Boyce v. Monongahela Power Co.

Docket Number22-0292
Decision Date08 November 2023
CourtWest Virginia Supreme Court

Submitted: October 17, 2023

William C. Brewer, Esq. Ramsey K. Jorgensen, Esq. William C Brewer & Assoc. PLLC Morgantown, West Virginia Counsel for Petitioners

Edward A. Smallwood, Esq. Colby S. Bryson, Esq. Post & Schell P.C. Pittsburgh, Pennsylvania Counsel for Respondent, Monongahela Power Company

Charles C. Wise, III, Esq. Bowles Rice, LLP Morgantown, West Virginia Counsel for Respondents, Frontier Communications of America, Inc., Frontier Communications Online and Long Distance, Inc., Frontier Communications Corporate Services, Inc., and Frontier Communications ILEC Holdings LLC

Bradley K. Shafer, Esq. Mintzer, Sarowitz, Zeris, Ledva & Meyers, LLP Wheeling, West Virginia Counsel for Respondents, Atlantic Broadband Finance, LLC and Atlantic Broadband (Penn), LLC

JUSTICE HUTCHISON and JUSTICE WOOTON dissent and reserve the right to file dissenting Opinions.


1. "A circuit court's entry of summary judgment is reviewed de novo." Syl. Pt. 1, Painter v. Peavy, 192 W.Va. 189, 451 S.E.2d 755 (1994).

2. "Summary judgment is appropriate if, from the totality of the evidence presented, the record could not lead a rational trier of fact to find for the nonmoving party, such as where the nonmoving party has failed to make a sufficient showing on an essential element of the case that it has the burden to prove." Syl. Pt. 2, Williams v. Precision Coil, Inc., 194 W.Va. 52, 459 S.E.2d 329 (1995).

3. "In order to recover in an action based on negligence the plaintiff must prove that the defendant was guilty of negligence and that such negligence was the proximate cause of the injury of which the plaintiff complains." Syl. Pt. 1, Matthews v. Cumberland & Allegheny Gas Co., 138 W.Va. 639, 77 S.E.2d 180 (1953).

4. "One requisite of proximate cause is an act or an omission which a person of ordinary prudence could reasonably foresee might naturally or probably produce an injury, and the other requisite is that such act or omission did produce the injury." Syl. Pt. 4, Matthews v. Cumberland & Allegheny Gas Co., 138 W.Va. 639, 77 S.E.2d 180 (1953).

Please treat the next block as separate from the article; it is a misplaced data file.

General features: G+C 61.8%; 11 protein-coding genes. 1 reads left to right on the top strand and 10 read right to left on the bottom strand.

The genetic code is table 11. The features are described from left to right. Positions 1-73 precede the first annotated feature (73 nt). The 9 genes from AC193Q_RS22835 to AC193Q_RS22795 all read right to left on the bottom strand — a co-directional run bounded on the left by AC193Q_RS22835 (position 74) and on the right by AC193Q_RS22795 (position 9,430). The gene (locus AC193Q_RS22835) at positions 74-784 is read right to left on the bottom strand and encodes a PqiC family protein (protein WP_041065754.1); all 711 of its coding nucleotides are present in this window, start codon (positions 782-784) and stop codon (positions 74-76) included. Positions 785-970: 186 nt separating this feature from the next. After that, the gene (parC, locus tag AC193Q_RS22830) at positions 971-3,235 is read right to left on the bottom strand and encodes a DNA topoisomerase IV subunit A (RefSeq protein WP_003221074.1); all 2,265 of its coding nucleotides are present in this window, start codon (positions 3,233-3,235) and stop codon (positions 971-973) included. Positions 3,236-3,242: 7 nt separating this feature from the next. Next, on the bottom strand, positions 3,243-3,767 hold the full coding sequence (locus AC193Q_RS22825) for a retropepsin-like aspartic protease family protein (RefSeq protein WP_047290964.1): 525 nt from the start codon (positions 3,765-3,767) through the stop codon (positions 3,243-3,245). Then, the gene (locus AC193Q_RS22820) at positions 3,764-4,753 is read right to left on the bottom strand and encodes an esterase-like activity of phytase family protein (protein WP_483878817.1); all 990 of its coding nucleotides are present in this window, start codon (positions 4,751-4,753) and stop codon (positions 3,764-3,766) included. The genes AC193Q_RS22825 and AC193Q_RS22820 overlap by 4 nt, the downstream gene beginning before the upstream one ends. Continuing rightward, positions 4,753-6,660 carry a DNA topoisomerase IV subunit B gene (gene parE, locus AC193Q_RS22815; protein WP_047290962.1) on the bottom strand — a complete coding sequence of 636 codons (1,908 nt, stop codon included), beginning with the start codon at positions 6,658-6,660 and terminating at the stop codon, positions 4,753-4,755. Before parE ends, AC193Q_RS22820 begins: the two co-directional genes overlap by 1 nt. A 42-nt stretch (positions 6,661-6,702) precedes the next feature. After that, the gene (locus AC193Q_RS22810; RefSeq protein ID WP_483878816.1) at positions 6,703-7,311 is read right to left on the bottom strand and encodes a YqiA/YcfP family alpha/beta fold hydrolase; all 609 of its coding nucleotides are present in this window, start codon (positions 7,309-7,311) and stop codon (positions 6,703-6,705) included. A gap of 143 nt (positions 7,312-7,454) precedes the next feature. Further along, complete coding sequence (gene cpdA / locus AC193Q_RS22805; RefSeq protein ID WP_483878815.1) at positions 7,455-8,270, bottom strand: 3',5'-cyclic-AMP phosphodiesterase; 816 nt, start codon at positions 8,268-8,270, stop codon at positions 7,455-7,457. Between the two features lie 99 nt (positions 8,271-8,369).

5. "The proximate cause of an injury is the last negligent act contributing to the injury and without which the injury would not have resulted." Syl. Pt. 5, Matthews v. Cumberland & Allegheny Gas Co., 138 W.Va. 639, 77 S.E.2d 180 (1953).

6. "'Those who operate and maintain wires charged with dangerous voltage of electricity are required to exercise a degree of care commensurate with the dangers to be reasonably apprehended therefrom; but they are not insurers against all injury therefrom.' Pt. 1, syllabus, Maggard v. Appalachian Electric Power Co., 111 W.Va. 470, 163 S.E. 27." Syl. Pt. 7, Sutton v. Monongahela Power Co., 151 W.Va. 961, 158 S.E.2d 98 (1967).

7. "'A person in charge of or maintaining an instrumentality inherently dangerous is not liable to one who is injured thereby in a manner which could not be reasonably anticipated.' Pt. 3, syllabus, Musser v. N. & W. Ry. Co., 122 W.Va. 365, 9 S.E.2d 524." Syl. Pt. 8, Sutton v. Monongahela Power Co., 151 W.Va. 961, 158 S.E.2d 98 (1967).

8. "The questions of negligence, contributory negligence, proximate cause, intervening cause and concurrent negligence are questions of fact for the jury where the evidence is conflicting or when the facts, though undisputed, are such that reasonable men draw different conclusions from them." Syl. Pt. 2, Evans v. Farmer, 148 W.Va. 142, 133 S.E.2d 710 (1963).

9. "When the material facts are undisputed and reasonable men can draw only one conclusion from them the question of negligence is a question of law for the court." Syl. Pt. 6, Matthews v. Cumberland & Allegheny Gas Co., 138 W.Va. 639, 77 S.E.2d 180 (1953).

10. "An intervening cause, in order to relieve a person charged with negligence in connection with an injury, must be a negligent act, or omission, which constitutes a new effective cause and operates independently of any other act, making it and it only, the proximate cause of the injury." Syl. Pt. 3, in part, Wehner v. Weinstein, 191 W.Va. 149, 444 S.E.2d 27 (1994).

11. "A tortfeasor whose negligence is a substantial factor in bringing about injuries is not relieved from liability by the intervening acts of third persons if those acts were reasonably foreseeable by the original tortfeasor at the time of his negligent conduct." Syl. Pt. 13, Anderson v. Moulder, 183 W.Va. 77, 394 S.E.2d 61 (1990).